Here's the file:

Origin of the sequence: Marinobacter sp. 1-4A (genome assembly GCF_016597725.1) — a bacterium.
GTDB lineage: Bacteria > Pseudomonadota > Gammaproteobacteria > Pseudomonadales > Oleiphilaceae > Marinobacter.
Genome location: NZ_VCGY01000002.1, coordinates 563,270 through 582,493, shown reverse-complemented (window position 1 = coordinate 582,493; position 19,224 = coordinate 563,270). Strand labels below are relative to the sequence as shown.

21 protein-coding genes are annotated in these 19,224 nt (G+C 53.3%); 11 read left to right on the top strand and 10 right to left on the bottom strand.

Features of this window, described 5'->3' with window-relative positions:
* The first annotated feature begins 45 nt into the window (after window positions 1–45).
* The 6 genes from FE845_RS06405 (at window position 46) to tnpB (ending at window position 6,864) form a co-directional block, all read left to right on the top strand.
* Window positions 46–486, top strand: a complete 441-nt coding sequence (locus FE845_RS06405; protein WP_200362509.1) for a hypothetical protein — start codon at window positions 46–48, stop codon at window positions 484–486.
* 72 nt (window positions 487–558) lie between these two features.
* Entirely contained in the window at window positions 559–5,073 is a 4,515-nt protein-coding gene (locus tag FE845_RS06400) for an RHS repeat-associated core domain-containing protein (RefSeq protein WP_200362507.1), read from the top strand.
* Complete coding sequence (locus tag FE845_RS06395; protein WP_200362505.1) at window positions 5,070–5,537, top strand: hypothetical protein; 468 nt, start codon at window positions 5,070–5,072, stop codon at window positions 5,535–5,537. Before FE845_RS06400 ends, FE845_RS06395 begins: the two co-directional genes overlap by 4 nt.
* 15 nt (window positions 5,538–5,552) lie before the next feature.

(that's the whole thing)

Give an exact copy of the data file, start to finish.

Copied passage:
Origin of the sequence: Marinobacter sp. 1-4A (genome assembly GCF_016597725.1) — a bacterium.
GTDB lineage: Bacteria > Pseudomonadota > Gammaproteobacteria > Pseudomonadales > Oleiphilaceae > Marinobacter.
Genome location: NZ_VCGY01000002.1, coordinates 563,270 through 582,493, shown reverse-complemented (window position 1 = coordinate 582,493; position 19,224 = coordinate 563,270). Strand labels below are relative to the sequence as shown.

21 protein-coding genes are annotated in these 19,224 nt (G+C 53.3%); 11 read left to right on the top strand and 10 right to left on the bottom strand.

Features of this window, described 5'->3' with window-relative positions:
* The first annotated feature begins 45 nt into the window (after window positions 1–45).
* The 6 genes from FE845_RS06405 (at window position 46) to tnpB (ending at window position 6,864) form a co-directional block, all read left to right on the top strand.
* Window positions 46–486, top strand: a complete 441-nt coding sequence (locus FE845_RS06405; protein WP_200362509.1) for a hypothetical protein — start codon at window positions 46–48, stop codon at window positions 484–486.
* 72 nt (window positions 487–558) lie between these two features.
* Entirely contained in the window at window positions 559–5,073 is a 4,515-nt protein-coding gene (locus tag FE845_RS06400) for an RHS repeat-associated core domain-containing protein (RefSeq protein WP_200362507.1), read from the top strand.
* Complete coding sequence (locus tag FE845_RS06395; protein WP_200362505.1) at window positions 5,070–5,537, top strand: hypothetical protein; 468 nt, start codon at window positions 5,070–5,072, stop codon at window positions 5,535–5,537. Before FE845_RS06400 ends, FE845_RS06395 begins: the two co-directional genes overlap by 4 nt.
* 15 nt (window positions 5,538–5,552) lie before the next feature.